Earlier in July, a brave "fifty-something" couple from England brought six young men from England on an eight day canoe trip starting at our Opeongo Lake store. The patriarch, Victor, is a transplanted Canadian who gamely offered to take his sons and their friends on a trip-of-a-lifetime to Algonquin Park.
With permission, here are some exerpts from his trip report:
Before time moves on too far and makes this email somewhat irrelevant I'd like to say thank you for putting together the makings of a successful canoe trip into Algonquin Park for myself and my party.
Bringing out 6 somewhat rowdy and exuberant youths, young men who had never before been out of reach of Macdonalds or Kentucky Fried Chicken, was always going to be a bit of a risk...
Moving on, the trip was absolutely superb. The first evening ended in rain... which didn't help the great steak dinner, but didn't stop anyone from eating them either. If I had any problems with the trip it was rousing them in the morning early enough to get them on their way in time to make camp before sunset the following day. Here my wife was heroic in motivating them to get packed up each day. The day spent going down the Little Crow River was beautiful and only marginalized by the minor and momentary irritation of the Park Ranger going about his job and destroying the serenity with an outboard motor. The price to pay.... And he was more than apologetic about the disruption.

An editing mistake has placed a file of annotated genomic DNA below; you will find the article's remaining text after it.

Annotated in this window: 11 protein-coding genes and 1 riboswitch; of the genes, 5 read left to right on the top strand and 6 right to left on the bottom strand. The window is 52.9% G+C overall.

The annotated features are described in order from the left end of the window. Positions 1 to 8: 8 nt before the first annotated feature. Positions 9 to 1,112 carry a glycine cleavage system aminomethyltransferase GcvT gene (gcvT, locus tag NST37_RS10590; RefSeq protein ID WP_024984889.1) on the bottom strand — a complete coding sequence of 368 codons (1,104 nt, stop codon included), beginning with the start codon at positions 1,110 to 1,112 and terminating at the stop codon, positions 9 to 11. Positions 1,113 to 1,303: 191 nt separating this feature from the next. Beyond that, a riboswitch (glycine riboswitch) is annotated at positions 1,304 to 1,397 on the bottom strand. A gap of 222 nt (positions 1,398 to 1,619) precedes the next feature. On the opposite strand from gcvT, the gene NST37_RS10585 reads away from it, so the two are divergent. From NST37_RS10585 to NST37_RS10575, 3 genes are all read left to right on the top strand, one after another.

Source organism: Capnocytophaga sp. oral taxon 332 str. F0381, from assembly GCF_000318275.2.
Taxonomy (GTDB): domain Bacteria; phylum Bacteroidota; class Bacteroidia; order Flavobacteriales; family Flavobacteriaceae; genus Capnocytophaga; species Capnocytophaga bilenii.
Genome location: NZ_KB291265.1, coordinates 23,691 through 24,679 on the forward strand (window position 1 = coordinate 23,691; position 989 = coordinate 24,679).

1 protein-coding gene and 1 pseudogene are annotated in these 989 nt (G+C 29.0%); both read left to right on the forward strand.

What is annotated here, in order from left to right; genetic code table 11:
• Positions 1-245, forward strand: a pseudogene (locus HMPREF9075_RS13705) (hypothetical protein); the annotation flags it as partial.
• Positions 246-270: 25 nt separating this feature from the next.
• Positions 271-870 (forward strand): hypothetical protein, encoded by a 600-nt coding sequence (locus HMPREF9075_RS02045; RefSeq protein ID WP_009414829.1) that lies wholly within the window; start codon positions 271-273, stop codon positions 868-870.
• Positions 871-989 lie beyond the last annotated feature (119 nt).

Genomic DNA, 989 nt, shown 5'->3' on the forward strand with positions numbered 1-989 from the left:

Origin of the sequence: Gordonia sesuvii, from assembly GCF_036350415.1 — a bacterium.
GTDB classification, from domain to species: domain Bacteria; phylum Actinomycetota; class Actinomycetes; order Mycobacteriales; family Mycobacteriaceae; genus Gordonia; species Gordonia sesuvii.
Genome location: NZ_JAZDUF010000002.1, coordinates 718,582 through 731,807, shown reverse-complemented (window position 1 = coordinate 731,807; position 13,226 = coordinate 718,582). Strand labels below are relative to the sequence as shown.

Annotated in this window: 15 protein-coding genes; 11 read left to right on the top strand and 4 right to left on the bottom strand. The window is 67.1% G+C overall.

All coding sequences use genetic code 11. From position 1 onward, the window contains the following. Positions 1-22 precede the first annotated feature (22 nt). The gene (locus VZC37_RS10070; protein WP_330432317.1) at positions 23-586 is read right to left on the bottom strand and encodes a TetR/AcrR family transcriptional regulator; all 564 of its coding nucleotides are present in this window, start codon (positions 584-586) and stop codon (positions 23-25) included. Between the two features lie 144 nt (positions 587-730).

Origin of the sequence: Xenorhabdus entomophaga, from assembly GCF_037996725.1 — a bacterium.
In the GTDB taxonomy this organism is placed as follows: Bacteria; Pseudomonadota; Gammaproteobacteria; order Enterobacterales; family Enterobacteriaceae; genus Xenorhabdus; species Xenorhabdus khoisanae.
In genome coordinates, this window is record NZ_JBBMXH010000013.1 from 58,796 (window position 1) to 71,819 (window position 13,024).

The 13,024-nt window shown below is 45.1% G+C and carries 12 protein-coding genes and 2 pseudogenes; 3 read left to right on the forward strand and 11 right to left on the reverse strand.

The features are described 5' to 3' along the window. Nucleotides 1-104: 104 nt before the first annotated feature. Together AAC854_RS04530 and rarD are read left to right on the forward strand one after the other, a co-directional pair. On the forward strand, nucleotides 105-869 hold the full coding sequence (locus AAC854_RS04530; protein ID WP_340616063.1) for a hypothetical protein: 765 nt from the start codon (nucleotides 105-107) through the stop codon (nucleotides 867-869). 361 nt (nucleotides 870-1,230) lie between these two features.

That particular day was long. As was our trip down the Crow. You were right in that the Crow River was an 'all day trip.' But none the less at the end of the longest portage (p1220) when we stopped for lunch, we fished and caught a half dozen small but very pretty Brook trout, saw a couple of moose and muskrat, caught snakes (Garter and Algonquin Brown snake), and in general had a great day.... albeit tiring.
As for the Dickson/Bonfield portage, the 'bark' was worse than the 'bite.' Everyone of the party, from the smallest upwards did that portage without a moan or groan (I lie). Nonetheless we did it in one 'fell swoop,' in a time of around 3.5 to 4 hours. A comment made by one of the biggest and strongest of the lads was that "today has been without a doubt, the hardest day of my life!" and then went on to say to my youngest son Christopher "I'm impressed with your old man... he carried the canoe the whole way..." (the unspoken words being ...without collapsing or having a heart attack....) I think they all thought (hoped) that I was going to have a heart attack, then the source of their pain would go away.....
For myself I enjoyed not just the whole trip, but the portage itself. I too had not had a day as hard or difficult (physically) as that in probably 40 years... it's been a long time since I used to do that regularly (military).